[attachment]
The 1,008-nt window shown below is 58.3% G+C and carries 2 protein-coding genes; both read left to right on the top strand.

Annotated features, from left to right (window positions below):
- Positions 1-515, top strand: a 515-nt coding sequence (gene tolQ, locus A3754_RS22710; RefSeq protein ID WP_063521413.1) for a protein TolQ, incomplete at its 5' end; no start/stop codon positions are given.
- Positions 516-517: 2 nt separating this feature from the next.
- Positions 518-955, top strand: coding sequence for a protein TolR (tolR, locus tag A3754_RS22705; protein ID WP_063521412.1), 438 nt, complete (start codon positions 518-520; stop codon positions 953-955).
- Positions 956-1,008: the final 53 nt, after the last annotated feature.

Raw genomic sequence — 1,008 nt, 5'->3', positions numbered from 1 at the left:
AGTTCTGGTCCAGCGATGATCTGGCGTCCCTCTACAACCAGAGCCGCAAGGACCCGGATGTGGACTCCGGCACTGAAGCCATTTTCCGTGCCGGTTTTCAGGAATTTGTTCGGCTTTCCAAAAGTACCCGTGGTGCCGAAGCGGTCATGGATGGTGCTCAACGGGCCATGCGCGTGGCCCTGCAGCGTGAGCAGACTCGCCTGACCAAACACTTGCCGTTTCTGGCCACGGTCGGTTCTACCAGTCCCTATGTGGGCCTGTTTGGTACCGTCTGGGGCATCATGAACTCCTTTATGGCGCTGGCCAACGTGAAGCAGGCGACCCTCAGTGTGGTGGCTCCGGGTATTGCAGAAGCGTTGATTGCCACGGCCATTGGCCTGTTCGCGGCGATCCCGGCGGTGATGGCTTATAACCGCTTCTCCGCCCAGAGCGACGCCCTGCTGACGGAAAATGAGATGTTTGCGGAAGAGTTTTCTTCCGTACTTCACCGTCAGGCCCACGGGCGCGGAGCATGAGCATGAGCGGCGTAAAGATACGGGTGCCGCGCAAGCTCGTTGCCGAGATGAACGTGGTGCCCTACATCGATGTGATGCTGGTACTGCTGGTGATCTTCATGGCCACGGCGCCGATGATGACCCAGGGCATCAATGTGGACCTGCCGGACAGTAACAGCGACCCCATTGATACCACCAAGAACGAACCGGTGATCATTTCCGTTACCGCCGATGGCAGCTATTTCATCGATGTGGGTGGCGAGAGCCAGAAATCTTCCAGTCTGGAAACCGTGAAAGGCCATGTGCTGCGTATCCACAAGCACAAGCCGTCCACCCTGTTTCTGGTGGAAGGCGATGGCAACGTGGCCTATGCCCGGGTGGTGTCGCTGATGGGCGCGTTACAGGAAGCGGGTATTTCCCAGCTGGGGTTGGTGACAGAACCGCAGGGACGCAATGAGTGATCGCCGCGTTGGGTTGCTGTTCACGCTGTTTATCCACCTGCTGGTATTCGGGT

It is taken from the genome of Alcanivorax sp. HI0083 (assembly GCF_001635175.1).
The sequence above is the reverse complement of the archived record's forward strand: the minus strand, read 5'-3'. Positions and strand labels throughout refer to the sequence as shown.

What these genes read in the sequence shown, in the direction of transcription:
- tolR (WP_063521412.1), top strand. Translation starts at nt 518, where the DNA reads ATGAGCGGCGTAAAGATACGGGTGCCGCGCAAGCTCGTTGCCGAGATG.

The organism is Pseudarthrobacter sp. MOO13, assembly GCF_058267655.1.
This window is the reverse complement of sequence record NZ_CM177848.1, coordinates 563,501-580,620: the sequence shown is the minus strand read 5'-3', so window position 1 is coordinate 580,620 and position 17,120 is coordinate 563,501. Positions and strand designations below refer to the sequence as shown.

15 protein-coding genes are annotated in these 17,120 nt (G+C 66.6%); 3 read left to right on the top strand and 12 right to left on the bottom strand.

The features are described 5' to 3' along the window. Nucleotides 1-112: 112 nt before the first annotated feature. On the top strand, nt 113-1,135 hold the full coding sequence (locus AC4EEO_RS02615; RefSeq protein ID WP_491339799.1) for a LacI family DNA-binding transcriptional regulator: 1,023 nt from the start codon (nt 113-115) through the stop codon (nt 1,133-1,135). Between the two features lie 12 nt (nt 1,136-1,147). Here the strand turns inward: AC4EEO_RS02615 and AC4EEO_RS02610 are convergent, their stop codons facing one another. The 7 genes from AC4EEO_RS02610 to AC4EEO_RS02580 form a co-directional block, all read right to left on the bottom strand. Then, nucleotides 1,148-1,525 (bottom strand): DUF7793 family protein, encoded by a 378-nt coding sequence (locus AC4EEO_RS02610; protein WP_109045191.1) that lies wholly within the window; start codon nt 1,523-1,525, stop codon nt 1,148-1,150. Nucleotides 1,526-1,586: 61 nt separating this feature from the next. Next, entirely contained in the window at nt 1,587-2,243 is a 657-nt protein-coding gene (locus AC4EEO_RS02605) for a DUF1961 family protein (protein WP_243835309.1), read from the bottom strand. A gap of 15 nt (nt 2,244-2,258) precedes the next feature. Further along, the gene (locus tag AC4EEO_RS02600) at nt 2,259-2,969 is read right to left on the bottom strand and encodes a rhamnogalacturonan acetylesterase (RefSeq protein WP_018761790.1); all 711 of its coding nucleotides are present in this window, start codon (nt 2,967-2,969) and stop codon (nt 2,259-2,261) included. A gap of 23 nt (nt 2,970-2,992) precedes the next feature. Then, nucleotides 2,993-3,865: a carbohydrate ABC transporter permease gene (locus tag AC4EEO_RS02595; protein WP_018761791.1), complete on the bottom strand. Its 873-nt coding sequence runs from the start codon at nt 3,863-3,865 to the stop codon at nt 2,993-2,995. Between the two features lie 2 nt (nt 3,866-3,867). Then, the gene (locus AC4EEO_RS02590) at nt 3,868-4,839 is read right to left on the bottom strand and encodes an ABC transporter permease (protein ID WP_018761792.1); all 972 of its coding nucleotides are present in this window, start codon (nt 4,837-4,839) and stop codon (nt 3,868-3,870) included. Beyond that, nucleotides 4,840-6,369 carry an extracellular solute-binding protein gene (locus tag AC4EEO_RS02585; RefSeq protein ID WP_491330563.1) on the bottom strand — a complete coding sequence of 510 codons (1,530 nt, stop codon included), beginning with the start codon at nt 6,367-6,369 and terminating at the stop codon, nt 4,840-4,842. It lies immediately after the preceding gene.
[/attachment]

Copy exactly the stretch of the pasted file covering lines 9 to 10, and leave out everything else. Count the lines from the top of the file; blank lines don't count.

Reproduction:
It is taken from the genome of Alcanivorax sp. HI0083 (assembly GCF_001635175.1).
The sequence above is the reverse complement of the archived record's forward strand: the minus strand, read 5'-3'. Positions and strand labels throughout refer to the sequence as shown.